Merchant of Death
Money, Guns, Planes, and the Man Who Makes War Possible

Blood from Stones

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Press Releases

Why Bin Laden is Still at Large
The Washington Post's Outlook section this week provided an extremely worthwhile look at why Osama bin Laden is still at large, and why it is a big deal. Some of this has been covered in earlier blogs, but are worth repeating.

Ahmed Rashid, a Pakistani journalist explains here what others from the region and intelligence community have explained to me recently--the war in Afghanistan is in danger of being lost. Ethnic Pashtuns in Pakistan have radicalized in recent years, President Musharraf has not been willing or able to crackdown on the spreading Islamic radicalization efforts and force reductions and transitions are coming when they are needed most.

The result is that "Bin Laden's new friendship zone stretches nearly 2,000 miles along Pakistan's Pashtun belt -- from Chitral in the Northern Areas near the Chinese border, south through the troubled tribal agencies including Waziristan, down to Zhob on the Balochistan border, then to the provincial capital Quetta and southwest to the Iranian border. The region includes every landscape from desert to snow-capped mountains. Sparsely populated, it provides bin Laden an ideal sanctuary."

This is hardly in line with the occassionally triumphalist rhetoric from political and military leaders, when they address the bin Laden issue at all. Mostly, it seems, they would prefer to forget that bin Laden and Zawahiri are out there, taunting the United States, threatening and gleaning admiration around the Islamic world.

John Brenan, fromer CIA head of the National Counteterrorism Center, eloquently describes a fundamental problem with the current conception of the war: confusing combating the terrorist tactic with combating militant, Salafist Islam as it spreads through preaching, conversion and desperation.

"Terrorism, in bin Laden's strategy, is only a tactic, a means to achieve what he believes is a providentially ordained objective -- global domination by an Islamic caliphate. Yet dangerously, the United States is focusing on countering that tactic, missing the growth of the extremist Islamic forest as we flounder among the terrorist trees."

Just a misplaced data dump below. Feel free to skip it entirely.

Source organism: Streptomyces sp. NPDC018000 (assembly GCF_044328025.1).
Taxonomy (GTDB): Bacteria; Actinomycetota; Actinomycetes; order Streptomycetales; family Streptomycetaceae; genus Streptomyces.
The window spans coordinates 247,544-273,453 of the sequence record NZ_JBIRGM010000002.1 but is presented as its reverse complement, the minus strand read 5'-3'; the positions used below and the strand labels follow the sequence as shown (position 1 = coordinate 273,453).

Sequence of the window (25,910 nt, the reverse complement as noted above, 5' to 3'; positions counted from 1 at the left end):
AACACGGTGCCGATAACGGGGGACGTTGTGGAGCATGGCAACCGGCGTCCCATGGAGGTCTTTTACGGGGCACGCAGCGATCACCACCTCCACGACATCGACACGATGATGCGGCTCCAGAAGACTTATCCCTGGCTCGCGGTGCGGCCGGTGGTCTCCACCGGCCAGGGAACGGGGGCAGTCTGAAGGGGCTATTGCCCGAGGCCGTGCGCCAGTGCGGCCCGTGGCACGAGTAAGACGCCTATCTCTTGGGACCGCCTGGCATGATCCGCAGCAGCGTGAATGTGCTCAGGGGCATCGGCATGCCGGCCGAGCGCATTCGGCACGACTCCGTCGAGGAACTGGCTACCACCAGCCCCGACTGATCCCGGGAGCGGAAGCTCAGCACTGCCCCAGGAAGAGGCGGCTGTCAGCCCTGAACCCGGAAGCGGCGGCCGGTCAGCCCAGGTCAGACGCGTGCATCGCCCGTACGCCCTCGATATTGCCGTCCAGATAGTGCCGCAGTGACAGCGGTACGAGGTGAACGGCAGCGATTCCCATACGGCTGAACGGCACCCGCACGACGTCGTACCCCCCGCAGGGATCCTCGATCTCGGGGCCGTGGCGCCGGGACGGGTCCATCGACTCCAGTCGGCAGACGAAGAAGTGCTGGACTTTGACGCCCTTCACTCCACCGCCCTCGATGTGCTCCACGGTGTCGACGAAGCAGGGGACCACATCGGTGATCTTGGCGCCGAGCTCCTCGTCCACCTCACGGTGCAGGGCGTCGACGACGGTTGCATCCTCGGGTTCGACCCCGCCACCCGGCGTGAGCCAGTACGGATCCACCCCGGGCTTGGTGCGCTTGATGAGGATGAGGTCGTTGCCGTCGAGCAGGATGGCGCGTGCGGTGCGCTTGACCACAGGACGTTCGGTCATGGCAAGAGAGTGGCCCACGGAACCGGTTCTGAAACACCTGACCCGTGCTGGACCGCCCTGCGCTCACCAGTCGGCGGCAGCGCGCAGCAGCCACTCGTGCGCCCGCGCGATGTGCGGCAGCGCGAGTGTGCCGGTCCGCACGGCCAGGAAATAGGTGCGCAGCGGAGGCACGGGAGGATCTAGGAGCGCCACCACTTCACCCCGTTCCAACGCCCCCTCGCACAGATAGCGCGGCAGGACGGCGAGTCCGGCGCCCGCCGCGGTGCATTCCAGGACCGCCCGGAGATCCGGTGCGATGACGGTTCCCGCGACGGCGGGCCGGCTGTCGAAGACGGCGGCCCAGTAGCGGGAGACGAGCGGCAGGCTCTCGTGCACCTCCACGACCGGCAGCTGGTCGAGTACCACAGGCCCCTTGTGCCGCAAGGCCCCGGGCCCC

This should be a wake-up call to to the foundering efforts at public diplomacy and other non-lethal means of confronting spreading Salafism. The desire to publicly fund moderate Islam is the kiss of death to those groups, and we seem to have lost any and all ability to covertly aid groups that would be a counterweight to those who preach death and destruction.

Finally, Peter Bergen, whose excellent new book, "The Osama Bin Laden I know: An Oral History of al Qaeda's Leader," helps explain who bin Laden really is, offers a look at where bin Laden may be and why his capture matters. He makes an interesting point on bin Laden's determination not to be taken alive, and whether killing him would be useful.

"As bin Laden himself put it to Jandal, if he were killed, "his blood would become a beacon that arouses the zeal and determination of his followers." The man who once enjoyed a quiet rural life in the mountains of Tora Bora aims in death to ascend into the pantheon of Islamic heroes -- a Saladin for the 21st century "martyred" by those he calls "the Crusaders."
Pessimism Grows on Afghanistan
The UAE and Viktor Bout
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